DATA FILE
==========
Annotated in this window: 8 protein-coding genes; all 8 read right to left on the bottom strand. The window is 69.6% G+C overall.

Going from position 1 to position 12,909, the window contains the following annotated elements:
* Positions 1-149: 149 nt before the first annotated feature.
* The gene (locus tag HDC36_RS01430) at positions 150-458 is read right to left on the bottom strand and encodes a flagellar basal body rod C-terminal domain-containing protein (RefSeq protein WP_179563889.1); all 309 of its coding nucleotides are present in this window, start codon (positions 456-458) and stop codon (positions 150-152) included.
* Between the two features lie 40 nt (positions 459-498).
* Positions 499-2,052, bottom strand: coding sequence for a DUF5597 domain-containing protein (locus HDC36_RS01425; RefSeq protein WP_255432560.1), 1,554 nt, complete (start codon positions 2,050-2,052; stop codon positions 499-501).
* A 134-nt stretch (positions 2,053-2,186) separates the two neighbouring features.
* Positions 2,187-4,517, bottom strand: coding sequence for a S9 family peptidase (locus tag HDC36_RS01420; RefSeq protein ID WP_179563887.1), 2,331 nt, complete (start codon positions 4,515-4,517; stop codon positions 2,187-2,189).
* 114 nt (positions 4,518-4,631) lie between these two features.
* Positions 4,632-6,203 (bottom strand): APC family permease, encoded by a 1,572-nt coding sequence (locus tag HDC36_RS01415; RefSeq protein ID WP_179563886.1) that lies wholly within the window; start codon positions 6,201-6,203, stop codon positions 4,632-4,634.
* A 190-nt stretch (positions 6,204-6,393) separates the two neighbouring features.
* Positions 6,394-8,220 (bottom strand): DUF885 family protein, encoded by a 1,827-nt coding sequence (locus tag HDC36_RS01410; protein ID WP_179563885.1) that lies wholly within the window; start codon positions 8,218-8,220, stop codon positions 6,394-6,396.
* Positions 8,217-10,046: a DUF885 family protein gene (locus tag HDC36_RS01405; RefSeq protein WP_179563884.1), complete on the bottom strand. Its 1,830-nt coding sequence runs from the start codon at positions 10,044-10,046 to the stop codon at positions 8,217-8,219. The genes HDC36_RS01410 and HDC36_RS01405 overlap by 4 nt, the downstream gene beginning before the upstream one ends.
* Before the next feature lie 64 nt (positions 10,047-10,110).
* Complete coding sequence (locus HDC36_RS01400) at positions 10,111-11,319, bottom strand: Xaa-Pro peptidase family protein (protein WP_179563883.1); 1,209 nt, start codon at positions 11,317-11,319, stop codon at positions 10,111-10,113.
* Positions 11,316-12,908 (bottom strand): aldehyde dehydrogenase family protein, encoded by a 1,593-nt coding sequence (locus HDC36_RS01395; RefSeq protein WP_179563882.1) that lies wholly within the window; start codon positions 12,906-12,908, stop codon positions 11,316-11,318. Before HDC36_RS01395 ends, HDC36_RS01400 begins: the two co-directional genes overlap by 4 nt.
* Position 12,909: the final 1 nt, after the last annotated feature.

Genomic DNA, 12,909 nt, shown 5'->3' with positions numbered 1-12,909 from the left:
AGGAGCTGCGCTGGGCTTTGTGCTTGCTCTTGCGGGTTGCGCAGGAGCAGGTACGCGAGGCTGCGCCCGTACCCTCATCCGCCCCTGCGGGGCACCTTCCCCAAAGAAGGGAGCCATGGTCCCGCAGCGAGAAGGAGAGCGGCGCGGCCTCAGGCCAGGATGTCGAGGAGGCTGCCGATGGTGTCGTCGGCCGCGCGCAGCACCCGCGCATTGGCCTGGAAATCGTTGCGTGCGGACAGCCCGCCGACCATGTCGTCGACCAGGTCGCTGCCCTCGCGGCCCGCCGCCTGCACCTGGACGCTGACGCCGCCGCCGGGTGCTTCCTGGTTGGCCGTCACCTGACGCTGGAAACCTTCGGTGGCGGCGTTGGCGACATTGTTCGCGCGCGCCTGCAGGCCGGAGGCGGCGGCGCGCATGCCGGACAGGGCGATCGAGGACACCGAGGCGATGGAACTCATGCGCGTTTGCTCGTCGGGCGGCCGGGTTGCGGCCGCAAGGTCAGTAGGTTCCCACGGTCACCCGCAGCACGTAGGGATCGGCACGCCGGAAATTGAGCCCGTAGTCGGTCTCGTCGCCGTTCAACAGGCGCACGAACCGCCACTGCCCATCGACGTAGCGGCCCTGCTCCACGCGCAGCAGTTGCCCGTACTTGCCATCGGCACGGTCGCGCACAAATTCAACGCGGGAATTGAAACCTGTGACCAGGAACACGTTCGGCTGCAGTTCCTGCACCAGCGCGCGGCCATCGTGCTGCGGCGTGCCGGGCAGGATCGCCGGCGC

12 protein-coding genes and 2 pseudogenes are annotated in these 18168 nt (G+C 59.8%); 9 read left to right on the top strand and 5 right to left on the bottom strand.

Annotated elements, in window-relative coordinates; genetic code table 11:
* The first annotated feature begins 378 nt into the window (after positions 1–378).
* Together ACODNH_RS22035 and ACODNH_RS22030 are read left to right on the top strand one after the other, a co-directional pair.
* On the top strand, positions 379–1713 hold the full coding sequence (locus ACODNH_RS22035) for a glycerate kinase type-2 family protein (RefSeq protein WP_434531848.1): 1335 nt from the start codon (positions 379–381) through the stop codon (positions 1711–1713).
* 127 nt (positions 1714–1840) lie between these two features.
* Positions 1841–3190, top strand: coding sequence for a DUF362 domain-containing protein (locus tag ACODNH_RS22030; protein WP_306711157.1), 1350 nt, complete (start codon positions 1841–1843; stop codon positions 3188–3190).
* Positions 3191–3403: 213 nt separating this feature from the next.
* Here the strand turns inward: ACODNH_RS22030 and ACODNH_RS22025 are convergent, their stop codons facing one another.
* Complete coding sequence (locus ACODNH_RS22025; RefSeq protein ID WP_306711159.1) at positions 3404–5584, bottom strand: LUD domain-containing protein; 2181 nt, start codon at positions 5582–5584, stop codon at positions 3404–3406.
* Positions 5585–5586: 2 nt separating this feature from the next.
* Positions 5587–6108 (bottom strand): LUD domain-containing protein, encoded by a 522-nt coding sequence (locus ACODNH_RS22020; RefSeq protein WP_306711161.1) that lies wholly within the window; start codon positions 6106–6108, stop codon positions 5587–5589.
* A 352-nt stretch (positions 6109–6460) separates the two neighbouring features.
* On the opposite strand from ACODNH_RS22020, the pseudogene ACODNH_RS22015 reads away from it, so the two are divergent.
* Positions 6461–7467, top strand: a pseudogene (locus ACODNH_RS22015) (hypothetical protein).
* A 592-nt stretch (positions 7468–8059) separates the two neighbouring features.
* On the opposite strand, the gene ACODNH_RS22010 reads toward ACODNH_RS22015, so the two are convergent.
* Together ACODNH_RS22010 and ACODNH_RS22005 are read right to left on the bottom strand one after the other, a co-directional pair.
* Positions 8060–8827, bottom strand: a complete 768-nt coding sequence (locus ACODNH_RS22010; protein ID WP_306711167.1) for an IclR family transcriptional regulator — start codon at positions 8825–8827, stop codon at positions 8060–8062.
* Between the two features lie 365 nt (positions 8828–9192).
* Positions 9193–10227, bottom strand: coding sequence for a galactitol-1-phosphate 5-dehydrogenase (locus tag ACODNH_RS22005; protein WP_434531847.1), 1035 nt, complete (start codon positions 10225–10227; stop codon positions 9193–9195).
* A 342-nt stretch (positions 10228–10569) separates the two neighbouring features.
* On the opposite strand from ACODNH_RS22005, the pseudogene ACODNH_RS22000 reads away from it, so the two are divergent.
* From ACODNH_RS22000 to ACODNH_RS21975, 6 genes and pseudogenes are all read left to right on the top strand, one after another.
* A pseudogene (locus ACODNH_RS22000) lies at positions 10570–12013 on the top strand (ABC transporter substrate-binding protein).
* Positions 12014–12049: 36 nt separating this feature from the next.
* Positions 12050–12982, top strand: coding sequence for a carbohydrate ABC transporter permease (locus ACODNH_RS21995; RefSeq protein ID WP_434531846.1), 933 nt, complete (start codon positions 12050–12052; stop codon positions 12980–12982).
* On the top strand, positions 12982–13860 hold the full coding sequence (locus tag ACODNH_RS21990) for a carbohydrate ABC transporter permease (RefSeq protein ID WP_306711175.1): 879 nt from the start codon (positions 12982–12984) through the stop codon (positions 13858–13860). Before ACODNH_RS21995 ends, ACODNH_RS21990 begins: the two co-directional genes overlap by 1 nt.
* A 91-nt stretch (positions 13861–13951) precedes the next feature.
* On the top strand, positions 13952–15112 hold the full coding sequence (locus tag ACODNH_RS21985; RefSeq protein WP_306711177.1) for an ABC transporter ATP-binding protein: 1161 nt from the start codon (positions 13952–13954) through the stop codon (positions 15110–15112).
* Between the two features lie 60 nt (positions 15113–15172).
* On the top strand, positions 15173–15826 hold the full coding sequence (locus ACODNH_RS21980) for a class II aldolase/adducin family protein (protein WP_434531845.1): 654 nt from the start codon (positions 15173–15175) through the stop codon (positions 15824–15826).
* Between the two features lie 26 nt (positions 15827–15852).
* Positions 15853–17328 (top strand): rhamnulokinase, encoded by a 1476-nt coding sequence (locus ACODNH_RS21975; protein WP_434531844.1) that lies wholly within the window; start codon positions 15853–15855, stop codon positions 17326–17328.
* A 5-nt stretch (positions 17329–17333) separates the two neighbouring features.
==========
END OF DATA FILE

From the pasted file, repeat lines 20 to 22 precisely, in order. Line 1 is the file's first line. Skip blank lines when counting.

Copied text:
12 protein-coding genes and 2 pseudogenes are annotated in these 18168 nt (G+C 59.8%); 9 read left to right on the top strand and 5 right to left on the bottom strand.

Annotated elements, in window-relative coordinates; genetic code table 11:
* The first annotated feature begins 378 nt into the window (after positions 1–378).